- Trail Congestion: The first few miles of the course have historically been congested. If you do get caught up behind other runners, particularly in the initial descent to the Bull Run-Occoquan Trail, and at the Popes Head Creek crossing, please be patient. It is a 50 mile race after all, and you will eventually get out of that conga line.
- Mud and Water: Most of the course drains well. There are a few course sections that are always muddy in the spring. Unless it has been dry for a number of days before the event, you will likely have muddy feet. There are several stream crossings that are not bridged. Most can be navigated without wet feet. If it rains before or during the event, some stream crossings may require wading.
- Rocks and Bridges: The course is not rocky compared to other area races such as the Massanutten Mountains Trail 100. But there are a few, short rocky sections. Be careful on those. There can be rocks and roots any place on the course. There are some wooden bridges over the small streams you will cross. These bridges can be slippery and unsteady. Be very careful on them.
- Parking: We all need to cooperate to make parking work. Please arrive early, follow the instructions of the parking attendants, and don’t waste space. While it may not seem this way, the further you drive into the parking lot, the closer you are to the start. Parking Information
Frequently Asked Questions
- What is the course like? Where is your elevation chart? We have prepared a lengthy response to this very common question. It is on the Course Information.
- What is the energy replacement drink? Gatorade.
- What else is at the aid stations? All aid stations have water, a replenishment drink, Coke or Pepsi, cookies and chips. The replenishment drink will be Gatorade. Additionally, some of the later aid stations will have other special offerings.
- Will there be gels at the aid stations? No. If you bring your own, please dispose of the packages properly (this includes those pesky little tear-off tops).
- Should I carry water? We highly recommend that you carry water or some other liquid. While the average high temperature for this time of year is around 70 degrees, it can and has been unseasonably warm and humid in past races. We recommend a water bottle rather than a pack as it can be refilled more quickly and easily, but carry the hydration device with which you are most comfortable.
- How is the course marked? The course is marked with blue ribbons generally hanging from tree limbs, used to indicate turns, and occasionally used to instill confidence in the runner that she is still on the correct trail. Double ribbons will be used to designate a turn. Those ribbons will be hung to indicate the direction of that turn. Thus, double ribbons on the left side of the trail warn of an impending left turn. You will not always see the next confidence ribbon right after one you just passed; confidence ribbons are hung very intermittently. If, however, you go very long without seeing a blue ribbon, you may be off course. Red ribbons (often on the ground) designate the WRONG WAY. Do not cross a red ribbon! Most of the course also has blue and other color blazes (paint) on the trees. Follow blue ribbons, not the blazes. In some special circumstances, you will also see blue flagging (to take you across open fields) and signs/pie plates (to clarify particularly tricky turns).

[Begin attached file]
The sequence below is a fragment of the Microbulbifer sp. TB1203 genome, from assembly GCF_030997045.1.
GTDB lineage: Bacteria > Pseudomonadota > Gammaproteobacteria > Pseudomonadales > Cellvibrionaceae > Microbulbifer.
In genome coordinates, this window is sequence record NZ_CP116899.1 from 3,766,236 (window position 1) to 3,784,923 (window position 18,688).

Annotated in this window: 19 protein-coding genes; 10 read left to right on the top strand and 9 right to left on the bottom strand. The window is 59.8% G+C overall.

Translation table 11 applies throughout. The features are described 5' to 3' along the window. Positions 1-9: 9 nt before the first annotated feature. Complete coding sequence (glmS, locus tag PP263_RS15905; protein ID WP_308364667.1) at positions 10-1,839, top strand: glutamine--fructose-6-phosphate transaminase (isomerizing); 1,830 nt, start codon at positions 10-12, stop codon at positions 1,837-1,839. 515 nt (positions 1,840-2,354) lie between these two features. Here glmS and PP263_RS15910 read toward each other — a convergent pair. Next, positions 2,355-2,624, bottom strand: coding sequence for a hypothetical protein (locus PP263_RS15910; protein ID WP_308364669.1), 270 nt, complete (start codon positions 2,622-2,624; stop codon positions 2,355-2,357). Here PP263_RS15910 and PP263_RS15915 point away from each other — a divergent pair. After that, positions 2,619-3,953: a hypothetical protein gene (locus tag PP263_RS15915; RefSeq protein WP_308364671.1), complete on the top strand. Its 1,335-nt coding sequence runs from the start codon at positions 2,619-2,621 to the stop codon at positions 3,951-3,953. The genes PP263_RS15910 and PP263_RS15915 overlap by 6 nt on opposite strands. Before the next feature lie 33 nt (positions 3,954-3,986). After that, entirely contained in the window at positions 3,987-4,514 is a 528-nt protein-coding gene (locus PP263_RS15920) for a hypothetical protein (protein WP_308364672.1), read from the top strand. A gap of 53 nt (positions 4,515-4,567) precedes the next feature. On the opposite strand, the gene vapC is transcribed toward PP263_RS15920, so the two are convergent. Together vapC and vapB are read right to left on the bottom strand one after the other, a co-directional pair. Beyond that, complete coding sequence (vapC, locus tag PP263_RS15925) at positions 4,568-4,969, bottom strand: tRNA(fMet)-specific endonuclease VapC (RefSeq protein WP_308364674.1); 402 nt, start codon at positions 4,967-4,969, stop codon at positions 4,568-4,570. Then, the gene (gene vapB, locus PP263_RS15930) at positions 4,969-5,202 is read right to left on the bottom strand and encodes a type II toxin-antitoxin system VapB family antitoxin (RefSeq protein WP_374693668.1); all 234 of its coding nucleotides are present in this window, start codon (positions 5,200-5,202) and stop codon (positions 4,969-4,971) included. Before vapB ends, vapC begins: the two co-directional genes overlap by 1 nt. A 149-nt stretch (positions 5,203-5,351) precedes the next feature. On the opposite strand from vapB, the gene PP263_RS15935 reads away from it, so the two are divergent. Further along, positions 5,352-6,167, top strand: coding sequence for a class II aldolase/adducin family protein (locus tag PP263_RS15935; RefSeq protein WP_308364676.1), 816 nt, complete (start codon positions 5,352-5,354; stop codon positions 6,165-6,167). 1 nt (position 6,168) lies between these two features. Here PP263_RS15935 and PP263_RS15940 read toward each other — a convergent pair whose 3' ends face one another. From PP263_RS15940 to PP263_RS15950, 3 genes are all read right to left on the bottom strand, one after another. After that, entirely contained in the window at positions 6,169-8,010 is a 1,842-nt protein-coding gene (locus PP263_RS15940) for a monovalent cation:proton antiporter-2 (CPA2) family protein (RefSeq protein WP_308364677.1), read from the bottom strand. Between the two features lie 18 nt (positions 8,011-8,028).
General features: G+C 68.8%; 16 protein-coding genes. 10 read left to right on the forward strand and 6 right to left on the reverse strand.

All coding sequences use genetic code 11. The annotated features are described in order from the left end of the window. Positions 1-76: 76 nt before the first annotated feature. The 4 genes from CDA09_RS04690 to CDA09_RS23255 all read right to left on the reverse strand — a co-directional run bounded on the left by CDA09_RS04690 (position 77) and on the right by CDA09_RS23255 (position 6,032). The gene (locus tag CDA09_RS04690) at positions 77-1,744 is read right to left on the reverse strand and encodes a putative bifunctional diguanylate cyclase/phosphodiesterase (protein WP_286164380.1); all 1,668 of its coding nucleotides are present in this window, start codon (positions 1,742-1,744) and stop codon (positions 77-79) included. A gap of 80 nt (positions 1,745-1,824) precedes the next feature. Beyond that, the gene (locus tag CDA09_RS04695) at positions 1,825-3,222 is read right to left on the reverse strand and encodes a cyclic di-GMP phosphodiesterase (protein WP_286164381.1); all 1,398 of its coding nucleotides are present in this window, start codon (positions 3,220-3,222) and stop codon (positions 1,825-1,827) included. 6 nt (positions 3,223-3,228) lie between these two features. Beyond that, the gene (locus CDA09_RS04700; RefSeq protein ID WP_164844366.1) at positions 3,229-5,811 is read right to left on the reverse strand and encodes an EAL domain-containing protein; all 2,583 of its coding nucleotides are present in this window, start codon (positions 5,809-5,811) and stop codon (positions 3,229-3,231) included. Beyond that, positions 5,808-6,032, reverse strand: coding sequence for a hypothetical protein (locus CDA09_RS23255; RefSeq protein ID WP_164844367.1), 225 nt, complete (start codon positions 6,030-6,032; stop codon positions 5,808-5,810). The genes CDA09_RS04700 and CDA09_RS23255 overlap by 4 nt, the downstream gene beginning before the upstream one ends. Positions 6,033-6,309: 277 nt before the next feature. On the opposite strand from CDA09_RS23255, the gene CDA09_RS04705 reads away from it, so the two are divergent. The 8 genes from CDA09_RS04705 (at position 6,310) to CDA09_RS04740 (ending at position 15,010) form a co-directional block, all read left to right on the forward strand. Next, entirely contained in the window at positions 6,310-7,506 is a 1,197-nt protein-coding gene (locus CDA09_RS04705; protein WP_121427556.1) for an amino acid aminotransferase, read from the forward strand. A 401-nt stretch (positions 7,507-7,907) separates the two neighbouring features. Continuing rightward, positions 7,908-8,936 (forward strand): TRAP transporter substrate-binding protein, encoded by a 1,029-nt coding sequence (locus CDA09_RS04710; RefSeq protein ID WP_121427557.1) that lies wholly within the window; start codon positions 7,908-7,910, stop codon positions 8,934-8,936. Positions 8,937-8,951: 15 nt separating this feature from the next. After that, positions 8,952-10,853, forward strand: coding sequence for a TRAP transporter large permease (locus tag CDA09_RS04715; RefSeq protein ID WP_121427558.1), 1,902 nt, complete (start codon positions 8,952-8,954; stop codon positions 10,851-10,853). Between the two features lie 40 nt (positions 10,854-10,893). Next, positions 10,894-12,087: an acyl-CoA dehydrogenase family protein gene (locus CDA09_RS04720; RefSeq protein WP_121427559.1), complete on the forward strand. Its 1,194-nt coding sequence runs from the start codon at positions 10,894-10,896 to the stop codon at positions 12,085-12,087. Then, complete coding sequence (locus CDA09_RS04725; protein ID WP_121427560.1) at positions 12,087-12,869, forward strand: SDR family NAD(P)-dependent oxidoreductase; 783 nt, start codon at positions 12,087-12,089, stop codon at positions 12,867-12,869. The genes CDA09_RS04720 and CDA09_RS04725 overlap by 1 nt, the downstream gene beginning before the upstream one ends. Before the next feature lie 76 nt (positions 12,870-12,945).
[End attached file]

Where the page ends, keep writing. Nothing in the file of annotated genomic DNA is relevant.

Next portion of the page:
- May I bring my family/crew? Yes, you may, providing that CDC and state guidance is not putting limits on gatherings by the time the October 2021 race weekend arrives.
- How do I form a team? Information about teams is available on the teams’ page.
- Will you be having the North/South competition? While the Bull Run Run will continue to have a Civil War theme, due to tradition and the historic nature of the area that encompasses the course, race management has elected to end the North/South army competition. There will therefore only be a single category for age group awards for the race, as the runners will no longer be opting to “fight” for the North or the South. There will also be a single bib color for the race as a result.
- Why does the application process list fewer finishes than I have? There are two possibilities for this. First, you may have used a different name than you previously finished under. The application process consults the prior finishers list to determine how many finishes you have. If there is a problem with that list, you should have let us know about it during the application process. (The most common problem is that you have run BRR under different names. Let us know before you apply for entry, and we can make all your finishes be under the same name.)
The second possibility is that you have crossed the finish line after 13 hours. BRR has a 13 hour cutoff. A time of 13:05 is not a finish. (See “Rules” above.) We give 13+ hour runners a finishers award and list them in the results. But for the purposes of recognition of multiple finishes and team awards, we only count official finishes, which must be under 13 hours.
- Will there be drug testing? Only for Joe Clapper! Although there well could be alcohol testing for VHTRC Ambassador Emeritus Gary Knipling as well.
Last updated September 10, 2021